Patients with Hepatic Impairment: Relative to subjects with normal hepatic function, the geometric mean ratios for Cmax and AUC∞ of canagliflozin were 107% and 110%, respectively, in subjects with Child-Pugh class A (mild hepatic impairment) and 96% and 111%, respectively, in subjects with Child-Pugh class B (moderate) hepatic impairment following administration of a single 300 mg dose of canagliflozin.
These differences are not considered to be clinically meaningful. There is no clinical experience in patients with Child-Pugh class C (severe) hepatic impairment.
Elderly (≥65 Years Old): Age had no clinically meaningful effect on the pharmacokinetics of canagliflozin based on a population pharmacokinetic analysis (see Dosage & Administration, Precautions and Adverse Reactions).
Paediatric Population: Studies characterising the pharmacokinetics of canagliflozin in paediatric patients have not been conducted.
Other Special Populations: Pharmacogenetics: Both UGT1A9 and UGT2B4 are subject to genetic polymorphism. In a pooled analysis of clinical data, increases in canagliflozin AUC of 26% were observed in UGT1A9*1/*3 carriers and 18% in UGT2B4*2/*2 carriers. These increases in canagliflozin exposure are not expected to be clinically relevant. The effect of being homozygote (UGT1A9*3/*3, frequency < 0.1%) is probably more marked, but has not been investigated.
Gender, race/ethnicity, or body mass index had no clinically meaningful effect on the pharmacokinetics of canagliflozin based on a population pharmacokinetic analysis.
Toxicology: Preclinical Safety Data: Non-clinical data reveal no special hazard for humans based on conventional studies of safety pharmacology, repeated dose toxicity, and genotoxicity.
Canagliflozin showed no effects on fertility and early embryonic development in the rat at exposures up to 19 times the human exposure at the maximum recommended human dose (MRHD).
In an embryo-foetal development study in rats, ossification delays of metatarsal bones were observed at systemic exposures 73 times and 19 times higher than the clinical exposures at the 100 mg and 300 mg doses. It is unknown whether ossification delays can be attributed to effects of canagliflozin on calcium homeostasis observed in adult rats. Ossification delays were also observed for the combination of canagliflozin and metformin, which were more prominent than for metformin alone at canagliflozin exposures 43 times and 12 times higher than clinical exposures at 100 mg and 300 mg doses.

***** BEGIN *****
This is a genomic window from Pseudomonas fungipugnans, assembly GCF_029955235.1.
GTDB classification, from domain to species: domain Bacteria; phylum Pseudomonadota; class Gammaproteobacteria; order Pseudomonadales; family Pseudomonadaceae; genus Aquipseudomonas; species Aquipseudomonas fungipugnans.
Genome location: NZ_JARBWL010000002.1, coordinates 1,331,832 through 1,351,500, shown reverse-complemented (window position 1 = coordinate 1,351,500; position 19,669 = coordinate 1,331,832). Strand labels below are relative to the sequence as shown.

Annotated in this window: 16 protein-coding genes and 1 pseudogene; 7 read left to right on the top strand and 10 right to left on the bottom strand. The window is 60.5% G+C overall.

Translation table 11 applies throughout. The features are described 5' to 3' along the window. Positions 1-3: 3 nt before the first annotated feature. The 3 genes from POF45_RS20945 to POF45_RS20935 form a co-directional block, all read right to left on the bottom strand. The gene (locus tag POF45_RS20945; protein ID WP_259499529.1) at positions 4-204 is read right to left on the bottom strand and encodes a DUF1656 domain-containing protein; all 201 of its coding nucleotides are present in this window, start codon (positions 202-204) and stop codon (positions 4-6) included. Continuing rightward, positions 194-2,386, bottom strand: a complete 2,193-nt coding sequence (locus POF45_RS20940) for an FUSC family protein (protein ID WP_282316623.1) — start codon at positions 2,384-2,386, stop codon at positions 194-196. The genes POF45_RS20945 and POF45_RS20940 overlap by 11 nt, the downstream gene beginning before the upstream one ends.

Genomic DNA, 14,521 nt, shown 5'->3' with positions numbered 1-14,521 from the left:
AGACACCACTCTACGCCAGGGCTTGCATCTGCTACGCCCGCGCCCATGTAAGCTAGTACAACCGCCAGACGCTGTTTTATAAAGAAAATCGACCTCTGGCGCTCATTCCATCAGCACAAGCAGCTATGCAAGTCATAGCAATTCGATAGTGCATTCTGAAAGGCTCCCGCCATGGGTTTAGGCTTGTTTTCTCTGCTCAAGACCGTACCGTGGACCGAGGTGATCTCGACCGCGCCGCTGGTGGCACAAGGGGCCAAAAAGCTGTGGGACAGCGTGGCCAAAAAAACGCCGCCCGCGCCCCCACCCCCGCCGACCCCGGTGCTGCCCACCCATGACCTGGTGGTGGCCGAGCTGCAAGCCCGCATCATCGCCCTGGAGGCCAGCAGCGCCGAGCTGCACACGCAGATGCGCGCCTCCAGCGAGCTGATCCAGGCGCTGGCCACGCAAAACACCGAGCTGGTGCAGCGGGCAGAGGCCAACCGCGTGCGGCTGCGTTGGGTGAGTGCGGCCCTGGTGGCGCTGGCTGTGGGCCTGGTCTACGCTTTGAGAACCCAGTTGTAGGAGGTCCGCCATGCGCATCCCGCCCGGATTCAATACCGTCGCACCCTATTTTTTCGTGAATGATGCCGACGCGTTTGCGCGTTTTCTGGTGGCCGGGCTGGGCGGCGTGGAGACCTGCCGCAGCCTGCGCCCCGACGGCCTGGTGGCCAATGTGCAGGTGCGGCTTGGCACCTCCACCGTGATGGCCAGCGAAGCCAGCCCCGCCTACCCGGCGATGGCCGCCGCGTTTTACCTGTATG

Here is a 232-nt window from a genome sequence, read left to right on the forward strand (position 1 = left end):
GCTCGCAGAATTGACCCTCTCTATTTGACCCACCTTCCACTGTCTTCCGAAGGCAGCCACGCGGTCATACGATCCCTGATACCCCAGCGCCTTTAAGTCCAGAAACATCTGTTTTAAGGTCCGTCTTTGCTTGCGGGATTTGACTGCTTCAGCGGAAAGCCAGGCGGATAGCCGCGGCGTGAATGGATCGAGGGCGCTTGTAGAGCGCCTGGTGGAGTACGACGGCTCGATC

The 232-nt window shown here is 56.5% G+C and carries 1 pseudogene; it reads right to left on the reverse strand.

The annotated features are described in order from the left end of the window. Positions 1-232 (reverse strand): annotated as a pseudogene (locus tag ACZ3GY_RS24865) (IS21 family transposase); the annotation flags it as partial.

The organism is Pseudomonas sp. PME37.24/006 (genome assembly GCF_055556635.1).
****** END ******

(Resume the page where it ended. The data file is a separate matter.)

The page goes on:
In a pre- and postnatal development study, canagliflozin administered to female rats from gestation day 6 to lactation day 20 resulted in decreased body weights in male and female offspring at maternally toxic doses >30 mg/kg/day (exposures ≥5.9 times the human exposure to canagliflozin at the MHRD). Maternal toxicity was limited to decreased body weight gain.
A study in juvenile rats administered canagliflozin from day 1 through day 90 postnatal did not show increased sensitivity compared to effects observed in adults rats. However, dilatation of the renal pelvis was noticed with a No Observed Effect Level (NOEL) at exposures 2.4 times and 0.6 times the clinical exposures at 100 mg and 300 mg doses, respectively, and did not fully reverse within the approximately 1-month recovery period. Persistent renal findings in juvenile rats can most likely be attributed to reduced ability of the developing rat kidney to handle canagliflozin-increased urine volumes, as functional maturation of the rat kidney continues through 6 weeks of age.
Canagliflozin did not increase the incidence of tumours in male and female mice in a 2-year study at doses of 10, 30, and 100 mg/kg. The highest dose of 100 mg/kg provided up to 14 times the clinical dose of 300 mg based on AUC exposure. Canagliflozin increased the incidence of testicular Leydig cell tumours in male rats at all doses tested (10, 30, and 100 mg/kg); the lowest dose of 10 mg/kg is approximately 1.5 times the clinical dose of 300 mg based on AUC exposure. The higher doses of canagliflozin (100 mg/kg) in male and female rats increased the incidence of pheochromocytomas and renal tubular tumours. Based on AUC exposure, the NOEL of 30 mg/kg/day for pheochromocytomas and renal tubular tumours is approximately 4.5 times the exposure at the daily clinical dose of 300 mg. Based on preclinical and clinical mechanistic studies, Leydig cell tumours, renal tubule tumours, and pheochromocytomas are considered to be rat-specific. Canagliflozin-induced renal tubule tumours and pheochromocytomas in rats appear to be caused by carbohydrate malabsorption as a consequence of intestinal SGLT1 inhibitory activity of canagliflozin in the gut of rats; mechanistic clinical studies have not demonstrated carbohydrate malabsorption in humans at canagliflozin doses of up to 2-times the maximum recommended clinical dose. The Leydig cell tumours are associated with an increase in luteinizing hormone (LH), which is a known mechanism of Leydig cell tumour formation in rats. In a 12-week clinical study, unstimulated LH did not increase in male patients treated with canagliflozin.